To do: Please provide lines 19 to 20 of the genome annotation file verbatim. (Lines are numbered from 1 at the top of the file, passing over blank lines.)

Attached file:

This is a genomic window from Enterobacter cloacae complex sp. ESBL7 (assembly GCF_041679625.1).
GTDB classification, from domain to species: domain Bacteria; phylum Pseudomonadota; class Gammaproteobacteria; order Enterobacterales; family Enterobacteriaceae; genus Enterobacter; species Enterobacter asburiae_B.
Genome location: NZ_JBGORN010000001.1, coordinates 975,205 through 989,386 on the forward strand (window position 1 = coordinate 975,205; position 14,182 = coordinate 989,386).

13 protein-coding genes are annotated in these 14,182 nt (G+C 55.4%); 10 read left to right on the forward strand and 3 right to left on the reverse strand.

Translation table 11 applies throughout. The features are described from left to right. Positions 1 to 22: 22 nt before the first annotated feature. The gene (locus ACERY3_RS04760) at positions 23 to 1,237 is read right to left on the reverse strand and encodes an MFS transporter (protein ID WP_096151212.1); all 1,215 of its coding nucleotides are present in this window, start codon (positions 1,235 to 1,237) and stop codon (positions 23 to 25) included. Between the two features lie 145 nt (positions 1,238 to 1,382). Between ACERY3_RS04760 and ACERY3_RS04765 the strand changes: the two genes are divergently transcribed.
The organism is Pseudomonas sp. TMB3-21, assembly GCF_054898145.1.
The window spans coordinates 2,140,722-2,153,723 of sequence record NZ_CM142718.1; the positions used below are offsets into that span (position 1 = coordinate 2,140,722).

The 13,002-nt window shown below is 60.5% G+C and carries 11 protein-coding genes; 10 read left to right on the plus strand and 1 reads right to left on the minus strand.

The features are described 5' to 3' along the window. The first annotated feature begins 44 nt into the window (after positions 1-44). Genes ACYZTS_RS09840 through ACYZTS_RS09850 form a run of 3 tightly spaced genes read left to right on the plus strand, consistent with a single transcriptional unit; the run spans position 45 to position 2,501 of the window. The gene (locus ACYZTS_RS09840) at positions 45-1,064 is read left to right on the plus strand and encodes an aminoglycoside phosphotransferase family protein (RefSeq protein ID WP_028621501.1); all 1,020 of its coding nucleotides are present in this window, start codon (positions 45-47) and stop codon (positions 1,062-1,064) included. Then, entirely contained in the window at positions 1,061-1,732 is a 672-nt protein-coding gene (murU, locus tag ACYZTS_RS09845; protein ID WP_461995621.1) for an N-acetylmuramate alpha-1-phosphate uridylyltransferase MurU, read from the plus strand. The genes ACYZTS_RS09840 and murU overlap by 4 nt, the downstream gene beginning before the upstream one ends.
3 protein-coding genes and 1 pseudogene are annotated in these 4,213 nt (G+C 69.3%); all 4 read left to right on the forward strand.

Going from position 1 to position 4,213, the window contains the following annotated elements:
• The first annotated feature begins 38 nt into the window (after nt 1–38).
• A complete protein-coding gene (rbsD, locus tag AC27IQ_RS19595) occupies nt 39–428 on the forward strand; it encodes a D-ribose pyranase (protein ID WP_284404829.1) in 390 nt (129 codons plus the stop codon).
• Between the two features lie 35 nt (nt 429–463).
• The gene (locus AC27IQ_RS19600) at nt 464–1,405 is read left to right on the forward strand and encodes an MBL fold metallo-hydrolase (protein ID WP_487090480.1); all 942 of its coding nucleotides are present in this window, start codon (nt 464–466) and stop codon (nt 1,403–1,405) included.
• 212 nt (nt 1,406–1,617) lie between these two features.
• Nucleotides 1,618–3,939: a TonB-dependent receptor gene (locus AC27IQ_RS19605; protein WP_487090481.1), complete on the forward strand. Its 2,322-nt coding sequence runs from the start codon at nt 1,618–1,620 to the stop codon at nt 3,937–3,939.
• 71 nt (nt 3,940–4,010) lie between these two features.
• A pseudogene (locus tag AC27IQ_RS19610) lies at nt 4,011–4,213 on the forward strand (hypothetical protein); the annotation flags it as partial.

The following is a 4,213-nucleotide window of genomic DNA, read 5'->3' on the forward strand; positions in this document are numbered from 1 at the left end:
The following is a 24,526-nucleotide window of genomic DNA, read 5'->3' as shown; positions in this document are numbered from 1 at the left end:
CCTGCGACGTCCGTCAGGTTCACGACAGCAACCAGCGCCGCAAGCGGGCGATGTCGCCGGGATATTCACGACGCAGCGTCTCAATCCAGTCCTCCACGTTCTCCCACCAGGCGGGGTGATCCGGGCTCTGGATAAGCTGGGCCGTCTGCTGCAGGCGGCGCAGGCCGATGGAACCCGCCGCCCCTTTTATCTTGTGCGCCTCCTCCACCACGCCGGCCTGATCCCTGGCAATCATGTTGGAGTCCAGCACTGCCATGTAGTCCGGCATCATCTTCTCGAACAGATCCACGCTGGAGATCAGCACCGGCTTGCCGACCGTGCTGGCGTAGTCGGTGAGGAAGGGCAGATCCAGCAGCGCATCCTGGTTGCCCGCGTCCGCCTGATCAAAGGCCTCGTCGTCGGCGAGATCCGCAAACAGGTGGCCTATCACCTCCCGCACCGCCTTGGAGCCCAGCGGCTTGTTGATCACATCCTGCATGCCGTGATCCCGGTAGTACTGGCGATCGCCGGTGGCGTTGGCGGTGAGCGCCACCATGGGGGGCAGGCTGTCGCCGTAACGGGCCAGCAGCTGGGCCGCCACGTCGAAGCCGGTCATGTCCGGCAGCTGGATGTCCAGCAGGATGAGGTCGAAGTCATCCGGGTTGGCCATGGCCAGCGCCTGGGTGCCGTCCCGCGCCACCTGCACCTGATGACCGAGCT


• A pseudogene (locus tag AC27IQ_RS19610) lies at nt 4,011–4,213 on the forward strand (hypothetical protein); the annotation flags it as partial.

The following is a 4,213-nucleotide window of genomic DNA, read 5'->3' on the forward strand; positions in this document are numbered from 1 at the left end: